A full 100 percent of companies experienced at least one critical event in the last two years, according to a 2018 Forrester study. And the effects of those crises can be catastrophic, especially for small and medium-sized enterprises who run a higher risk of business closure.So, how will organizations tackle near-inevitable corporate crises? The short answer is developing a best-practice crisis management capability. But, of course, there’s been a paucity of relevant standards. That is until BS (British Standard) 11200.
Indeed, international standards have traditionally been the sources of best-practice information, with the International Organization for Standardization (ISO) putting out multiple, useful, management system standards in the integrated safety and security space, e.g. emergency management (ISO 22320), business continuity (ISO 22301), and physical security (ISO 27001). Crisis management has long been underserved, though. The body’s ISO 22398 societal security standard is limited in scope; meanwhile, an end-to-end, full lifecycle standard is only in the working group phase.
It’s thus fallen to national standards organizations to fill the gap, with the British standard taking the lead. What’s so special about BS 11200? For starters, it provides in-depth, best-practice guidance, “[setting] out the principles and good practice for the provision of a crisis management response… [with the intention] to aid the design and/or ongoing development of an organization’s crisis management capability.”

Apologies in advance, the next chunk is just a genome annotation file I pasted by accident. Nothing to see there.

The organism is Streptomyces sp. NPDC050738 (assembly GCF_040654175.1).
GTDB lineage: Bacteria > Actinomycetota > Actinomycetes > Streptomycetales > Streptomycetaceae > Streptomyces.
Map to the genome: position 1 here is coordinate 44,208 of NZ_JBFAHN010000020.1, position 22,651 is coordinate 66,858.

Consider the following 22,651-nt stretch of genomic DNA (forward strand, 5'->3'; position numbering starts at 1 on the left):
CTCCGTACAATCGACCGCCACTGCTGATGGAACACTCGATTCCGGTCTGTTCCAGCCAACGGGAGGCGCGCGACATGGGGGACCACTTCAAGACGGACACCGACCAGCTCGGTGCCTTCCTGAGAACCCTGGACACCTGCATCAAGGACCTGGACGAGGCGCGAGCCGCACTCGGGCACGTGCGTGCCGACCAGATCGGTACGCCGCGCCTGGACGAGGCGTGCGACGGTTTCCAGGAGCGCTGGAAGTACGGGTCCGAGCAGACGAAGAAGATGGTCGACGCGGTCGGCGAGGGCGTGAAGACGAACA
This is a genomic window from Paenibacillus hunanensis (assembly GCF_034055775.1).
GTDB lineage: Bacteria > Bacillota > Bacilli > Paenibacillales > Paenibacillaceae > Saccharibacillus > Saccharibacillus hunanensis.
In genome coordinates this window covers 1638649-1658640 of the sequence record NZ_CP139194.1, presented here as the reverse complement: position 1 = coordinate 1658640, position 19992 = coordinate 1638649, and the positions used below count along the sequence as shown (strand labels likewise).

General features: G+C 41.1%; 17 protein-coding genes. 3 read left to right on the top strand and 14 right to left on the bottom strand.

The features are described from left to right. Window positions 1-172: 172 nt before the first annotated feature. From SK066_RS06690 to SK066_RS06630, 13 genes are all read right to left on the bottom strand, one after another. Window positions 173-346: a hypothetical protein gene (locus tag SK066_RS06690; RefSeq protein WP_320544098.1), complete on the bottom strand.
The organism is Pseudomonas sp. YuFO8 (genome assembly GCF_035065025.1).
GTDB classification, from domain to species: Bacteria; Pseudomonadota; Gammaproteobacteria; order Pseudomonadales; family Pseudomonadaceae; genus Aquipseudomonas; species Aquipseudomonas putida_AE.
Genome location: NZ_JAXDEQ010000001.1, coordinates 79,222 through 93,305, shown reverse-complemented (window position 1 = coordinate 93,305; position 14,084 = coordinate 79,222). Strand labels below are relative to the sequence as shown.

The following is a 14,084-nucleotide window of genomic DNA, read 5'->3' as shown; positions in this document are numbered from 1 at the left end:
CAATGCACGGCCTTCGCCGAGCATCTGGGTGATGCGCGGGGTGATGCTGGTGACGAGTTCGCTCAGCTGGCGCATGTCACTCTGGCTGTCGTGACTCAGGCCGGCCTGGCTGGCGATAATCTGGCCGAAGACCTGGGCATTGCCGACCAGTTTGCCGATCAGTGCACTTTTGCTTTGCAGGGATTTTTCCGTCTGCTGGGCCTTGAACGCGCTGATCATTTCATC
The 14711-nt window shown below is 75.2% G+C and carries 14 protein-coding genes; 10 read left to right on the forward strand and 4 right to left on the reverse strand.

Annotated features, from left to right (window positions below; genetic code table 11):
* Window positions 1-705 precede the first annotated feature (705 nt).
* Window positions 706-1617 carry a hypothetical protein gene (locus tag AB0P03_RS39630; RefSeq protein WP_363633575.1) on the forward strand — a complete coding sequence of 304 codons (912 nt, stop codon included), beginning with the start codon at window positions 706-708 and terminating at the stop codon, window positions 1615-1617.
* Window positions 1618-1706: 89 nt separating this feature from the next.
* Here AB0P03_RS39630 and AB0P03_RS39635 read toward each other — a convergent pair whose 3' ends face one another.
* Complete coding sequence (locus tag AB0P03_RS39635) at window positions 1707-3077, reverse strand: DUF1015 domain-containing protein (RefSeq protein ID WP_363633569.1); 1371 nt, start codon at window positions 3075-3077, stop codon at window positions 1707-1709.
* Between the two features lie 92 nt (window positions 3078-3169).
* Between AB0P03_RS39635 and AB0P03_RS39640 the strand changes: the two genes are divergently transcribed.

What’s more, unlike other standards and specifications in the space, BS 11200 isn’t prescriptive. It’s written for business owners and managers, to whom it details which capabilities (their) organization needs in order to consider itself crisis ready.
Another key to the business case for BS 11200 is the care it takes to explicate the differences between incidents. Why do these ostensibly theoretical distinctions matter? Turns out the distinctions have real-world impacts. For one, incidents are important crisis triggers.
More specifically, incidents are adverse events that might cause disruption, loss, or emergency. As for crises, critical events of that sort are abnormal, unstable situations that threaten the organization’s strategic objectives, reputation, or viability.
In terms of urgency and pressure, for instance, incident response usually spans a short time frame of activity, resolved before exposure to longer-term or permanent significant impacts on the organization happen. Crises, on the other hand, have a higher sense of urgency. Their response might run over longer periods of time to ensure that impacts are minimized.
Organizations must also take different tacts to minimize impacts arising from incidents (which can be potentially widespread) and crises. The impacts of incidents can often be mitigated just by applying appropriate, predefined procedures and plans, for which there are usually available, adequate resources.
Not so for crises, which are definitionally novel, of greater scale, and more uncertain. Crises are rarely resolvable through the application of predefined procedures and plans. Instead, those procedures and plans must be combined with a flexible, creative, strategic, and sustained response, rooted in sound crisis management structures and planning. How, then, do organizations implement those structures and undertake those planning efforts? You’ll have to read the standard to find out.
Don’t have the time? We’ve written a comprehensive explainer to guide your efforts to develop a best-practice crisis management capability at your organization. Download our Guide to BS 11200.
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